Early in the offseason, you could have said analysts were overrating the Gators based on their incoming recruiting class. The addition of Blackshear, though, changed my expectations. It also puts pressure on White. He has the talent. The schedule is balanced. If he’s going to take Florida to another level, this is the year it needs to happen.
If the Gators are fifth in the SEC and an average seed in the NCAA tournament, you could mark this season down as a disappointment. What could hold Florida back is youth. Collecting talent is essential, and it wins out most nights. But transcendent teams establish chemistry and create cohesion. Will White’s team achieve that feat?
There are two SEC teams with the talent to reach the Final Four and contend for a national title. Florida is one of them. There are three top-end returners to couple with three elite newcomers, giving White the nucleus he needs. Assuming the reserves are steady, this team is primed for a run.
If White can’t make it work, it’s time to reassess the program’s ceiling under his leadership.
No pressure, right?
About the preview: a number of respected basketball bloggers were asked to submit one pick the entire league schedule game by game. Because these are game by game picks, they often tend to be a bit of a rosier picture of each teams potential. Each rep’s picks are reflected in the record prediction for the site listed at the top of the page, and within “the Masses” picks as well. Included in “the Masses” are various SEC media members who made picks at my request also.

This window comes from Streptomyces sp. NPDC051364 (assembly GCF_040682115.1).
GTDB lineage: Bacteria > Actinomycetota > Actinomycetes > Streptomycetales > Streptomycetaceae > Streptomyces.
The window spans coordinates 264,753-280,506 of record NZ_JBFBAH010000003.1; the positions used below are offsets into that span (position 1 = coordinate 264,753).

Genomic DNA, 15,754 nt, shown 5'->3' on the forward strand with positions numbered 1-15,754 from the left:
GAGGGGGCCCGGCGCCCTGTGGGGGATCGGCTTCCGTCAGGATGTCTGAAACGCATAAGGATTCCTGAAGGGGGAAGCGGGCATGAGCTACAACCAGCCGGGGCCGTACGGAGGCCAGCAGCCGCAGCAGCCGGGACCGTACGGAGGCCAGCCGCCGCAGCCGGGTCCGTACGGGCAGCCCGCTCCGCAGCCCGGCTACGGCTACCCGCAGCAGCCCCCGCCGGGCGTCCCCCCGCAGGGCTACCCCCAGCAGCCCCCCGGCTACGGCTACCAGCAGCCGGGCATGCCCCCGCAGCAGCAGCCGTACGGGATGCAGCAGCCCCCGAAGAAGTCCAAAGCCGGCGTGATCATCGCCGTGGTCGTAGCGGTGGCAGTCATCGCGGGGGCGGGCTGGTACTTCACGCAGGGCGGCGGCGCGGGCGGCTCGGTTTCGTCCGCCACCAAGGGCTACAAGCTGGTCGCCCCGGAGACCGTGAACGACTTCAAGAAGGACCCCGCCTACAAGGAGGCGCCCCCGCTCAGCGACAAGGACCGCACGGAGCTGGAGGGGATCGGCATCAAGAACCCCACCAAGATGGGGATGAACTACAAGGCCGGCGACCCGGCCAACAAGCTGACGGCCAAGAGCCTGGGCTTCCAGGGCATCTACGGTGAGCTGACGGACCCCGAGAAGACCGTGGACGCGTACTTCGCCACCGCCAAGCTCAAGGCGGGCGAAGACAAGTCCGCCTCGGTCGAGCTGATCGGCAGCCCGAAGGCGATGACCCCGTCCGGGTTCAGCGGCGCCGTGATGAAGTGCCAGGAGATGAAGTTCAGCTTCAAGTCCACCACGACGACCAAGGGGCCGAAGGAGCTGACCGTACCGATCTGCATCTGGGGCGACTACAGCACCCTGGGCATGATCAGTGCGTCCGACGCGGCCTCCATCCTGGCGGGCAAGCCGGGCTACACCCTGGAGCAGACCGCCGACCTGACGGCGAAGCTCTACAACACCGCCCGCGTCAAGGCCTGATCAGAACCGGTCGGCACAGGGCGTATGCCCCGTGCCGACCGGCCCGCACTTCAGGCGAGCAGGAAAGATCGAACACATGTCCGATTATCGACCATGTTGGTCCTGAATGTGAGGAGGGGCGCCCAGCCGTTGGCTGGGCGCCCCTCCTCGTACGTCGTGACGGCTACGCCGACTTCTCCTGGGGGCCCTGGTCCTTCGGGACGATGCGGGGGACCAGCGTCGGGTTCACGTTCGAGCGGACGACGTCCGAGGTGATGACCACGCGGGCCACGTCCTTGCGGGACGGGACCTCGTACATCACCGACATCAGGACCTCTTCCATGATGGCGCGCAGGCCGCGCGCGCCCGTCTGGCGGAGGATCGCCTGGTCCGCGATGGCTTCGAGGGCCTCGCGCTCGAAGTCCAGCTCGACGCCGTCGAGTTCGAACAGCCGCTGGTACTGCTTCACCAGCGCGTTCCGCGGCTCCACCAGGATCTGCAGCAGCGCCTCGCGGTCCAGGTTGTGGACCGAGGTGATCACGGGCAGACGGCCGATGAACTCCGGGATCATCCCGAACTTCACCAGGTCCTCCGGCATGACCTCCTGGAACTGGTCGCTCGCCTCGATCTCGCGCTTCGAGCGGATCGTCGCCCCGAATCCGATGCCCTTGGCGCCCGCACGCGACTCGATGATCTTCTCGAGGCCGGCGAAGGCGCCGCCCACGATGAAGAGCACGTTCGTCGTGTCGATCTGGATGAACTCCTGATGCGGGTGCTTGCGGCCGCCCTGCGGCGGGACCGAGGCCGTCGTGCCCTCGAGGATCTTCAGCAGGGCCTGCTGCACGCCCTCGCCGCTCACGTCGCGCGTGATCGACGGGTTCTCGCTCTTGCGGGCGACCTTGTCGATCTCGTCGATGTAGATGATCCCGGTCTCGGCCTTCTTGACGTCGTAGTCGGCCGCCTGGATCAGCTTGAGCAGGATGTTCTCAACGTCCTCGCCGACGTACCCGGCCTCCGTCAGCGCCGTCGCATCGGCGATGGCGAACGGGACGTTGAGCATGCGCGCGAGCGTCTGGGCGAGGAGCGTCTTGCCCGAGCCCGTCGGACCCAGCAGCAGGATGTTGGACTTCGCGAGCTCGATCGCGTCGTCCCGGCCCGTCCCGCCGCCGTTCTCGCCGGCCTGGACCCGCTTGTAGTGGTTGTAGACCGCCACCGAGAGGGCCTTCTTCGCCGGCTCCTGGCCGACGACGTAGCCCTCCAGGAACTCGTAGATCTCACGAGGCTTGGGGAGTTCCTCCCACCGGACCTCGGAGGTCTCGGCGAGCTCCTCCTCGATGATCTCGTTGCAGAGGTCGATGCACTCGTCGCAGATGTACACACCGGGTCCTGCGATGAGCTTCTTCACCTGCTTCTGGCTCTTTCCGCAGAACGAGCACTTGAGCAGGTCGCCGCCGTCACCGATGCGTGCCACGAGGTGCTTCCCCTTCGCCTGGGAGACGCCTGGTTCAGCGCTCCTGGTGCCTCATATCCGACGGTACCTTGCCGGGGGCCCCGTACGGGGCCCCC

If you’d like to submit your picks, click here for the Google Form we used.
* - an asterisk denotes a walk-on player
GP - Games Played
%min - percentage of total available minutes played, does not account for time missed due to injury
%ov - offensive team value, simple formula of (%points + %rebounds) - %turnovers/*100, similar to Offensive Rating but places more value on performance to the team
%poss - percentage of team possessions the player is responsible for ending a possession, whether by making a shot, missing a shot not rebounded by the offense or committing a turnover.
%pts - percentage of teams points scored
ts% - true shooting percentage, basically points scored divided by 2x fga +0.44*fta.